standpoint that Mr. Wells was
nominated for mayor by tho dem
ocrats of St. Louis. It would be a reflection on
the democrats of that city to assume that none of
them possessed the necessary qualifications for
mayor. It would be an insult to tho honest, in
telligent and faithful democrats of St. Louis to
say that none of them could be trusted to give
the city a good administration. The main argu
ment, if not the only one, made in favor of Mr.
"Wells' nomination was that he was a man who
could "win." It seems, then, that he was nomi
nated because he was thought available. Why
The Republic says that "Jefferson Club lead
ers nearly all opposed the nomination of Wells,"
and adds that he was nominated by "business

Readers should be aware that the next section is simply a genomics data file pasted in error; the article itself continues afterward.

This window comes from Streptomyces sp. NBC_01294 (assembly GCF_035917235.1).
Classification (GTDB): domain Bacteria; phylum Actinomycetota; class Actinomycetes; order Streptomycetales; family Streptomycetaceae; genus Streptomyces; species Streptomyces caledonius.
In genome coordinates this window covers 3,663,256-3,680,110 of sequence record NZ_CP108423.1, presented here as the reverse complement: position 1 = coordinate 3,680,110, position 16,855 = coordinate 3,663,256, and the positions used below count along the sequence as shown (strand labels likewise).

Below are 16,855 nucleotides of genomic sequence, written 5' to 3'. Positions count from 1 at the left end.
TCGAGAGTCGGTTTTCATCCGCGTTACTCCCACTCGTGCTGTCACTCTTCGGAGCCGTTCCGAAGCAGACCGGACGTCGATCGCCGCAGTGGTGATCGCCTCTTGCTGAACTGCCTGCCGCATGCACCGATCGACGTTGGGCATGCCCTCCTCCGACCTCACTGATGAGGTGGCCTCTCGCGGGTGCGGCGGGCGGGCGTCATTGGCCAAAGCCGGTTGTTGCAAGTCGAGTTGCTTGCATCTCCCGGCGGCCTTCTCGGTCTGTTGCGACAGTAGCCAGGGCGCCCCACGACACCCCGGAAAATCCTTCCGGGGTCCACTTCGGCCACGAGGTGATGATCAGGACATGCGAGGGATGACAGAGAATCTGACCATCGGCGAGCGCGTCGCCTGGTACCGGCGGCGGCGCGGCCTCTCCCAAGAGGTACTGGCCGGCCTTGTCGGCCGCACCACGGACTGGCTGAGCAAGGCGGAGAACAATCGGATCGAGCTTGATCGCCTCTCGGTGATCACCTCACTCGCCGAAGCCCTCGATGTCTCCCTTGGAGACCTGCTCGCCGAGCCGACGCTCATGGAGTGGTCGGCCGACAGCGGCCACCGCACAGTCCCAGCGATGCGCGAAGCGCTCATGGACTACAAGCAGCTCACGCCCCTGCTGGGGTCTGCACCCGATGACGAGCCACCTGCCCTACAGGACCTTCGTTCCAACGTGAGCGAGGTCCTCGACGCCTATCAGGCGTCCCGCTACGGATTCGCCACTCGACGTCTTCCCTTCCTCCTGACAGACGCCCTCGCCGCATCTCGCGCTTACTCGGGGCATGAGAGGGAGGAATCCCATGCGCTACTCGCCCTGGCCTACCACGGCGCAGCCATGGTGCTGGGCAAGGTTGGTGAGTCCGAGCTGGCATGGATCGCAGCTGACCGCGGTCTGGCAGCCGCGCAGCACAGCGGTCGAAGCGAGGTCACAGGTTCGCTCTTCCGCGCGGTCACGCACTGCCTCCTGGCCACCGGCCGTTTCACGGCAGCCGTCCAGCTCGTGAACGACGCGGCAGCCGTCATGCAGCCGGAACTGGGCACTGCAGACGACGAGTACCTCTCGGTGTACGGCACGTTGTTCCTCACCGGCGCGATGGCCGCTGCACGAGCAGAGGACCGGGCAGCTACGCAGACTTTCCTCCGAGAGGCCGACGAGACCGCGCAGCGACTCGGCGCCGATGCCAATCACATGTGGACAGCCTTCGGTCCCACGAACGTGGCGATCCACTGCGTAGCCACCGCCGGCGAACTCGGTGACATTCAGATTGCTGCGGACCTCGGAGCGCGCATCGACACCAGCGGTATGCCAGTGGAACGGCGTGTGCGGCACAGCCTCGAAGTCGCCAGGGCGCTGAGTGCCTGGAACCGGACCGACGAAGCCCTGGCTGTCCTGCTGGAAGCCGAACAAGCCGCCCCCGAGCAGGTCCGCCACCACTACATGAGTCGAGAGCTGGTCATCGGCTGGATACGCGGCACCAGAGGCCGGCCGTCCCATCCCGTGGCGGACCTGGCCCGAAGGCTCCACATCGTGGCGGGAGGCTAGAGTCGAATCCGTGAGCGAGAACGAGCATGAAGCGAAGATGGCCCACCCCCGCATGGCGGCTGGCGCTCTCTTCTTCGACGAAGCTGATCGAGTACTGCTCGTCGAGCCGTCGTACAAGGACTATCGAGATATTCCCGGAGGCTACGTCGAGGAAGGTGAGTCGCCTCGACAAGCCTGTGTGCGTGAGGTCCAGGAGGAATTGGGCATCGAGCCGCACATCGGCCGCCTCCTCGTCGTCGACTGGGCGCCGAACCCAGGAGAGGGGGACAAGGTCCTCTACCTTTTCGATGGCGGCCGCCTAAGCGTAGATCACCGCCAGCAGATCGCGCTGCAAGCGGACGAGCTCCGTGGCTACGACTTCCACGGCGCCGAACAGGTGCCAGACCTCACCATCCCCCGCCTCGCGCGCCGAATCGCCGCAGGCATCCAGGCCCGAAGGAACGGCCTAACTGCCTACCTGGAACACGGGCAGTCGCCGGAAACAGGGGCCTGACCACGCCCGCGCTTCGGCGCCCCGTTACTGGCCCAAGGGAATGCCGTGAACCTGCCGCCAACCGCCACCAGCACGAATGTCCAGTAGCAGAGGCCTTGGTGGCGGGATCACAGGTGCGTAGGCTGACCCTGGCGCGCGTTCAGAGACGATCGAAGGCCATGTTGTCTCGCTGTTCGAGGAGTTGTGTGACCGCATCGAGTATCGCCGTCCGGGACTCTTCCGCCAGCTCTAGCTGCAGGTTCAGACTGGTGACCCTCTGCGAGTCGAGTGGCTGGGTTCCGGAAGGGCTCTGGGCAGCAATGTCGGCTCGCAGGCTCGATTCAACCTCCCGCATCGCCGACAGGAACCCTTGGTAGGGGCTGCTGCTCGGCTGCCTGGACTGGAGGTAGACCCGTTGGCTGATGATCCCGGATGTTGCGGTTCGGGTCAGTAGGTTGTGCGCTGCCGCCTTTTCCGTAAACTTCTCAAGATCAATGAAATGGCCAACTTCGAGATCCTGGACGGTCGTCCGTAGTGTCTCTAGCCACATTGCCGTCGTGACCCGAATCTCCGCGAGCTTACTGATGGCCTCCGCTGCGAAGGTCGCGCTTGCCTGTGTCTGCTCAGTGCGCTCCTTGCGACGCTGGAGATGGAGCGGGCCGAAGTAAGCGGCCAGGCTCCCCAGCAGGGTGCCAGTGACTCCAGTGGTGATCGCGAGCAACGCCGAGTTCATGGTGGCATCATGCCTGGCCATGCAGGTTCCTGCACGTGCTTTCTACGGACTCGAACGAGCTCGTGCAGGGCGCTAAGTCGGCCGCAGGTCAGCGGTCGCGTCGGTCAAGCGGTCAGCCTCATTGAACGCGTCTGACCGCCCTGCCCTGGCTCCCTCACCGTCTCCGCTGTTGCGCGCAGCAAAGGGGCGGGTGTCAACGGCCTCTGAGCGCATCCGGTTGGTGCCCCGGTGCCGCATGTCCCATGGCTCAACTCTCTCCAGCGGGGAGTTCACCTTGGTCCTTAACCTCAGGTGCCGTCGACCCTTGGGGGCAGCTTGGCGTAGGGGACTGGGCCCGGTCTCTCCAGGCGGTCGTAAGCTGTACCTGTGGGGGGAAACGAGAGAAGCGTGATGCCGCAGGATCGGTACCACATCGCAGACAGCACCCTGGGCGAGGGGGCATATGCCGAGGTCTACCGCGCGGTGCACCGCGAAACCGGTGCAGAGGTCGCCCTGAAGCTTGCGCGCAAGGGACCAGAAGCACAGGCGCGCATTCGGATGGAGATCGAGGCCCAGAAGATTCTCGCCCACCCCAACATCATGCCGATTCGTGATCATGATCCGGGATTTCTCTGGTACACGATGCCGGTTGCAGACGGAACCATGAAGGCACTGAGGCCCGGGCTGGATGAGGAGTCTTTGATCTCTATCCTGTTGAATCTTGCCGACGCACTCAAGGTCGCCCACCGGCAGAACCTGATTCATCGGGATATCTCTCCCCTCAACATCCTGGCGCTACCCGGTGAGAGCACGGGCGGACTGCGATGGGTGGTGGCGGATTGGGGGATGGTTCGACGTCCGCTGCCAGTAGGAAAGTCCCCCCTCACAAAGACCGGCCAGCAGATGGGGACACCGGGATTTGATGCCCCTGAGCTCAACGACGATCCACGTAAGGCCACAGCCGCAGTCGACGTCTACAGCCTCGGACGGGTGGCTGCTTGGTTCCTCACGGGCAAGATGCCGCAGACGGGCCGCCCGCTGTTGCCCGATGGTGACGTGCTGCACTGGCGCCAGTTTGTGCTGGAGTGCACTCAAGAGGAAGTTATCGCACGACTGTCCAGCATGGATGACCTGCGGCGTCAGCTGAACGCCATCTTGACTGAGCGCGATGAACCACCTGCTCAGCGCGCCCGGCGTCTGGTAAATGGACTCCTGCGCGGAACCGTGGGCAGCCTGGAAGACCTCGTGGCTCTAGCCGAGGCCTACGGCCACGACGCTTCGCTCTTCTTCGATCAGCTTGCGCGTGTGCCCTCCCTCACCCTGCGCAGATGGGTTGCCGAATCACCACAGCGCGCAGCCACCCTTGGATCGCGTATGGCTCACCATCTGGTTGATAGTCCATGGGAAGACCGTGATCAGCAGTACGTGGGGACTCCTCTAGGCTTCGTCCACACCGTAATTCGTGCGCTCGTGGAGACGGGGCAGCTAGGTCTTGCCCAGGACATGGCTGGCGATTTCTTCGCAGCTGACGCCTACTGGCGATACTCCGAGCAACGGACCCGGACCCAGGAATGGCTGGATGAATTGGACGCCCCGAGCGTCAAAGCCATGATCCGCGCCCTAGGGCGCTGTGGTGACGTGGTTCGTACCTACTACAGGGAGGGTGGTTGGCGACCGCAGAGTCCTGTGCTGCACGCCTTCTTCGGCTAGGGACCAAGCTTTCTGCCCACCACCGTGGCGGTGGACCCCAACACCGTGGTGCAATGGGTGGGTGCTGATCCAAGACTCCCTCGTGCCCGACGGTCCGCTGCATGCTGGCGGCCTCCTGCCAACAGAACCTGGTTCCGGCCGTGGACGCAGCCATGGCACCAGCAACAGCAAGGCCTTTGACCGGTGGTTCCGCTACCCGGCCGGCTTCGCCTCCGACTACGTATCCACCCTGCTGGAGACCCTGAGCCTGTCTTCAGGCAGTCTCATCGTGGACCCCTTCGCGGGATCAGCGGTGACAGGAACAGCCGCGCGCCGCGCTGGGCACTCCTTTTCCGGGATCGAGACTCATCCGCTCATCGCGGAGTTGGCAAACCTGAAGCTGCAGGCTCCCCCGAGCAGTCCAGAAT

men.' Are these the same business men who have
been giving support to the republican national ad
ministration? According to the Republic's logic
the democratic party must go to the "business
men" whenever they refuse to come to the party.
If so, the situation becomes clearer. When they
refuse to vote for a democrat the remedy seems to
be to nominate a republican. If this is good local
politics, it may .be applied on a larger scale. In
other words, party principles are to be ignored
and party success is to bo the only thing con
sidered. The Commoneb insists upon its original prop
osition. If the situation in St. Louis is such that
democrats are justified in supporting a republican,
the candidate ought not to be called a democrat
or placed in a position where he can make the
party responsible for the enforcement of republi
can idea?.